The CPA itself contains no mechanisms for addressing local conflicts, but in principle it sets up institutions for dealing with them — at such a time as they mature. With the onerous demands on the GoSS, governance capacities that can stand above, and effectively manage, such conflicts is some way into the future. Putting in place the fabric for social peace is, ad interim, a valuable exercise, but as the report explains in some detail, it may have problematic consequences in the longer term.
One salutary finding of the survey is that a large minority of southerners (43%) believed that there will be a new north-south war (28% believed not, the remainder didn’t know), and that nearly as many believed there will be south-south violence in the near future (38%, but with 47% believing that there would be no such violence).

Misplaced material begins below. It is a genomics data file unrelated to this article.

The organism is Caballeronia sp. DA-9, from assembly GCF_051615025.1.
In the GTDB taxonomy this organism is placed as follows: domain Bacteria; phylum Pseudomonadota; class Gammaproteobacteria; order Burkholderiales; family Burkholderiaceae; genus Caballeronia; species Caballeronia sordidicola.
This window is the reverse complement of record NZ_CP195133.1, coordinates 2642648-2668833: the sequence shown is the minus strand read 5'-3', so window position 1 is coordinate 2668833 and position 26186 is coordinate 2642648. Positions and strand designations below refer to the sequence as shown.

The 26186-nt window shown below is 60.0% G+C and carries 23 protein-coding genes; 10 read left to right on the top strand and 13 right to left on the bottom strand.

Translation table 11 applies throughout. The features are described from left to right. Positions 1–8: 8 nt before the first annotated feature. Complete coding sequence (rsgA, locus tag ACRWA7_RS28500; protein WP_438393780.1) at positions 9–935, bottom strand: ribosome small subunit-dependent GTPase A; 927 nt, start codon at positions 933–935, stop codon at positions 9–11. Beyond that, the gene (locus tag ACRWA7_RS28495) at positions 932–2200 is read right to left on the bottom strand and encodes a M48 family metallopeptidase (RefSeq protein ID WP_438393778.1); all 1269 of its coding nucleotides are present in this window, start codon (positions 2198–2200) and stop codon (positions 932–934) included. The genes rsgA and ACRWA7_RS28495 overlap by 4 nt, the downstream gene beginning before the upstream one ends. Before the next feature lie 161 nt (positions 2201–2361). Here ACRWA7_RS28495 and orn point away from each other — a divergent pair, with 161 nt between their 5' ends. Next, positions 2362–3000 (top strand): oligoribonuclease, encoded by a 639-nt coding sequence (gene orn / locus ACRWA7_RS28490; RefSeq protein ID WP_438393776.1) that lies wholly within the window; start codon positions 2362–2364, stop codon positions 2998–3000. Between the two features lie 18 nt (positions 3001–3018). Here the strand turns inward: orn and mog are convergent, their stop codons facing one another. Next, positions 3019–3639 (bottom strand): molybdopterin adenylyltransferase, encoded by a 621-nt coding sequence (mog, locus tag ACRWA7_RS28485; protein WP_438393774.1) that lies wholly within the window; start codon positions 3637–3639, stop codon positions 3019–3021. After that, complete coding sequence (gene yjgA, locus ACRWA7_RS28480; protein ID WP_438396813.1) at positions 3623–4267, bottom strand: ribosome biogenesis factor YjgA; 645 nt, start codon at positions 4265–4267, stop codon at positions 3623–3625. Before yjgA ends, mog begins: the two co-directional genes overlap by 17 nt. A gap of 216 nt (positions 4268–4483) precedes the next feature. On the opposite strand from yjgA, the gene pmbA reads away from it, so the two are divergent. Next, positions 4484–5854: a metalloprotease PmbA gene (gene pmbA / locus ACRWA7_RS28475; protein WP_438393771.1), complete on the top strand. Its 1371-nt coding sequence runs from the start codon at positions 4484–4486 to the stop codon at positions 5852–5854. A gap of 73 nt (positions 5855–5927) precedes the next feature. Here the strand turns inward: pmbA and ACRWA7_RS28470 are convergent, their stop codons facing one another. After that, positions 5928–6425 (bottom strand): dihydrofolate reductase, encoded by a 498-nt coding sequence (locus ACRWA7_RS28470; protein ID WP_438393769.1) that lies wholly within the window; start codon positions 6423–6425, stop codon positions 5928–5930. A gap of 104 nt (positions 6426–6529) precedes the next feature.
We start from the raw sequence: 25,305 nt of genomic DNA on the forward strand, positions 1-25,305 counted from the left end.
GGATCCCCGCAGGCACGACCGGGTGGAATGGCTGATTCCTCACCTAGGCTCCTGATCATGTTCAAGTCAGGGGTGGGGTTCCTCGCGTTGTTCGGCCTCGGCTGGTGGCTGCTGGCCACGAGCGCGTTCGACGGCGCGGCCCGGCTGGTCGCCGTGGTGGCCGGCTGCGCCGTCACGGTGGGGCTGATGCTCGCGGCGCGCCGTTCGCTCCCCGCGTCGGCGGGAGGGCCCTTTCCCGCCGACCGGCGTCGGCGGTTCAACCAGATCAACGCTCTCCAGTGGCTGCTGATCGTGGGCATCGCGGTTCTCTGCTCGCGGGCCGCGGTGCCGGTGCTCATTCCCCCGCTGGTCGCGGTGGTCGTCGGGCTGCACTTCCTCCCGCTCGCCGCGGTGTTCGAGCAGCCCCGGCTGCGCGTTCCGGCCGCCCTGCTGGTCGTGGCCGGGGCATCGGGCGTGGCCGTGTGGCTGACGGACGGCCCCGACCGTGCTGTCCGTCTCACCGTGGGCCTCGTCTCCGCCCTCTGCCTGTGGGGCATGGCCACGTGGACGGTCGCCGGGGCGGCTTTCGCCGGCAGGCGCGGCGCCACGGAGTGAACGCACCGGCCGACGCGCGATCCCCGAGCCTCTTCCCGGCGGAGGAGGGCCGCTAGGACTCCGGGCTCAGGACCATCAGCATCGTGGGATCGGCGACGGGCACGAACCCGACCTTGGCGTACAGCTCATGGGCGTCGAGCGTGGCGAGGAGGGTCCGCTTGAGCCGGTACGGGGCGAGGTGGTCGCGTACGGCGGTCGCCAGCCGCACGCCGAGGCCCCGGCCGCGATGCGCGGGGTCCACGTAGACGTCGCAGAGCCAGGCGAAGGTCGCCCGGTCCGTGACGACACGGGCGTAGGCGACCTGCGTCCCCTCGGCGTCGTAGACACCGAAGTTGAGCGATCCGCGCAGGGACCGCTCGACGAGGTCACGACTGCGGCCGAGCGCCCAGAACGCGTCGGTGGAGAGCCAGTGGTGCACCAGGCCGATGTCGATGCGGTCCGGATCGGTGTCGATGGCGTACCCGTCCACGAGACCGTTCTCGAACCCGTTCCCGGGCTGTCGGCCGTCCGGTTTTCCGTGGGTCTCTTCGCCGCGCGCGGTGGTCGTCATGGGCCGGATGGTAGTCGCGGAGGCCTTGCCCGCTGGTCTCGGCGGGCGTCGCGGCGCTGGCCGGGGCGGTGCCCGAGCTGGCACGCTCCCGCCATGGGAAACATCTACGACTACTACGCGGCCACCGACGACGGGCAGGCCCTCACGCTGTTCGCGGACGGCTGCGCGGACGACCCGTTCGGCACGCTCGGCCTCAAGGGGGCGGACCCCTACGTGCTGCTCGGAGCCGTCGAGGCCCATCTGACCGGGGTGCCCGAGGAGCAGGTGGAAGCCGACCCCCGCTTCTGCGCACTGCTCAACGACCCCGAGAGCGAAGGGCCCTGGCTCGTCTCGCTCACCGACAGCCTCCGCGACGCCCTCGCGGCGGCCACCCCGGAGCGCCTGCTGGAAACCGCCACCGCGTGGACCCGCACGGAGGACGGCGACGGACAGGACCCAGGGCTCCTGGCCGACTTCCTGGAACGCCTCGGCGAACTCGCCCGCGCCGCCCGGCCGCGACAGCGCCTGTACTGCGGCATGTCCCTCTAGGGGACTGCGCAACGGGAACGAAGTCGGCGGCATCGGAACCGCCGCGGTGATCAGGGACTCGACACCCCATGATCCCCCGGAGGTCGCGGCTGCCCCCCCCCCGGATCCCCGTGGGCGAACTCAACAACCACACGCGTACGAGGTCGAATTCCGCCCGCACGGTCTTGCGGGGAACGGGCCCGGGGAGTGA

Fear of a new war instigated by northern Sudan is clearly widespread among southern Sudanese and is a strong influence on southern Sudanese politics. However, an interesting finding reported is that many respondents believed that the GoSS preoccupation with the perceived threat from the north is diverting attention from internal problems including conflicts. In particular, many people see the referendum not just as an opportunity to vote for secession but also to address governance issues within southern Sudan.